The U.S. Fish and Wildlife Service proposed on Thursday stripping Endangered Species Act protections from the grizzly bear in and around Yellowstone National Park, saying the animal’s numbers have rebounded sufficiently in recent decades.
The estimated tally of grizzlies in the greater Yellowstone region, encompassing parts ofWyoming, Montana and Idaho, has grown to a 700 or more today, up from as few as 136 bears in 1975 when they were formally listed as a threatened species throughout the Lower 48 states.
At that time, the grizzly had been hunted, trapped and poisoned to near extinction. Its current estimated population well exceeds the government’s minimum recovery goal of 500 animals in the region.
Hunters and ranchers, who make up a powerful political constituency in Western states, have strongly advocated de-listing grizzlies, arguing that their increasing numbers pose a threat to humans, livestock and big-game animals such as elk.
Environmentalists have raised concerns that while grizzlies have made a comeback, their recovery could falter if federal safeguards are lifted, a move that would open the animals to public hunting outside the national park boundaries.
Moreover, they have argued that a key food source for the bears, whitebark pine nuts, may be on the decline due to climate change.
Native American tribes, which revere the grizzly, also have voiced skepticism about removing its threatened status.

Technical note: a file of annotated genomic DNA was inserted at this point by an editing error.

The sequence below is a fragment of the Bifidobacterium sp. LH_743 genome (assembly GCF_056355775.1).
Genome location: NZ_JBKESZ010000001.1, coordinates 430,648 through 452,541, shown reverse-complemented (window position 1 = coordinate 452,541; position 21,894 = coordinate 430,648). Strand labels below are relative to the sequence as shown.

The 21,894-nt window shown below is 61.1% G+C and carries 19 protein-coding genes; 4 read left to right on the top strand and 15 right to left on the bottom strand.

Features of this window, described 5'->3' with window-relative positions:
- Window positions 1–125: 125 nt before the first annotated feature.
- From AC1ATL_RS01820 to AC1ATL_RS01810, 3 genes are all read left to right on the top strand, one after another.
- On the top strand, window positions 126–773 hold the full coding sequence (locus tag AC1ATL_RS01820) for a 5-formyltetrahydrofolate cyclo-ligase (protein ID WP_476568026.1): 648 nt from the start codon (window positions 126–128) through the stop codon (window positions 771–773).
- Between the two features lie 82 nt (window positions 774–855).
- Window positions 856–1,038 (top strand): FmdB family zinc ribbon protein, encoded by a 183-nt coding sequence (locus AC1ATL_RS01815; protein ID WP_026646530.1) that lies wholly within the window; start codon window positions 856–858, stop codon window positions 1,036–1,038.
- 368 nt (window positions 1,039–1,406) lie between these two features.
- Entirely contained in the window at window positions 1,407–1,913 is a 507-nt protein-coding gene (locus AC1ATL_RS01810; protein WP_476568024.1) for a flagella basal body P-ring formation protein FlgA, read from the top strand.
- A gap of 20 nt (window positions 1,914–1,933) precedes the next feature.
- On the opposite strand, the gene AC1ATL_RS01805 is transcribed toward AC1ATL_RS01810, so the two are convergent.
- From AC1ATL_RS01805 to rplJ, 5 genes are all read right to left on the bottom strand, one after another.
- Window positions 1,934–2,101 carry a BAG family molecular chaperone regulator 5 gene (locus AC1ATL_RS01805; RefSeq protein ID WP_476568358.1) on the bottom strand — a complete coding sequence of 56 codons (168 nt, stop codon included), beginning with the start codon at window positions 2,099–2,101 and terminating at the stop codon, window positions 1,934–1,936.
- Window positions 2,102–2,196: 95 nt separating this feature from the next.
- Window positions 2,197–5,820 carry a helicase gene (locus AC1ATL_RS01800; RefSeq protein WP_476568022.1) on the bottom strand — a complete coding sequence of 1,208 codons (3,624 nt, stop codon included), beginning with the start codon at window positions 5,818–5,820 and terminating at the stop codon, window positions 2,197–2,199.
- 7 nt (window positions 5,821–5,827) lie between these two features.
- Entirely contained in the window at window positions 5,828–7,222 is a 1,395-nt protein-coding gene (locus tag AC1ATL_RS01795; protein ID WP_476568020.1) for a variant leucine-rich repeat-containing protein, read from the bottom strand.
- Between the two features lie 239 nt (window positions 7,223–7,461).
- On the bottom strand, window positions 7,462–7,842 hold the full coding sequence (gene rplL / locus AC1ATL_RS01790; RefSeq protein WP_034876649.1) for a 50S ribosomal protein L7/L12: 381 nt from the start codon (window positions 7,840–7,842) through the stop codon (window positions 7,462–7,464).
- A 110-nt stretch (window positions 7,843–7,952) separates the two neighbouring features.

But Fish and Wildlife Service said population studies show grizzly bears have more than doubled their range since the mid-1970s, occupying more than 22,500 square miles (58,275 sq km) of the Yellowstone ecosystem. That area is larger than the land mass of New Hampshire, Massachusetts and Rhode Island, combined, the agency said.
The scope and quality of bear habitat, regulatory mechanisms developed over the years and the existing balance of male and female bears should allow the states to maintain a viable, long-term grizzly population numbering in the high-600s to low-700s, said Matt Hogan, the agency’s deputy regional director.
Yellowstone’s grizzlies were briefly removed from protected status in 2007 but were re-listed after environmentalists sued, asserting the government had failed to account for such factors as climate change.
A joint federal-state committee of wildlife managers recommended de-listing again in 2012.
Four other smaller grizzly populations in parts of Montana, Idaho and Washington state would remain federally protected under the latest proposal. A much larger population in Alaska is unlisted.
A final decision on the Yellowstone grizzly’s fate is expected by year’s end, Hogan said.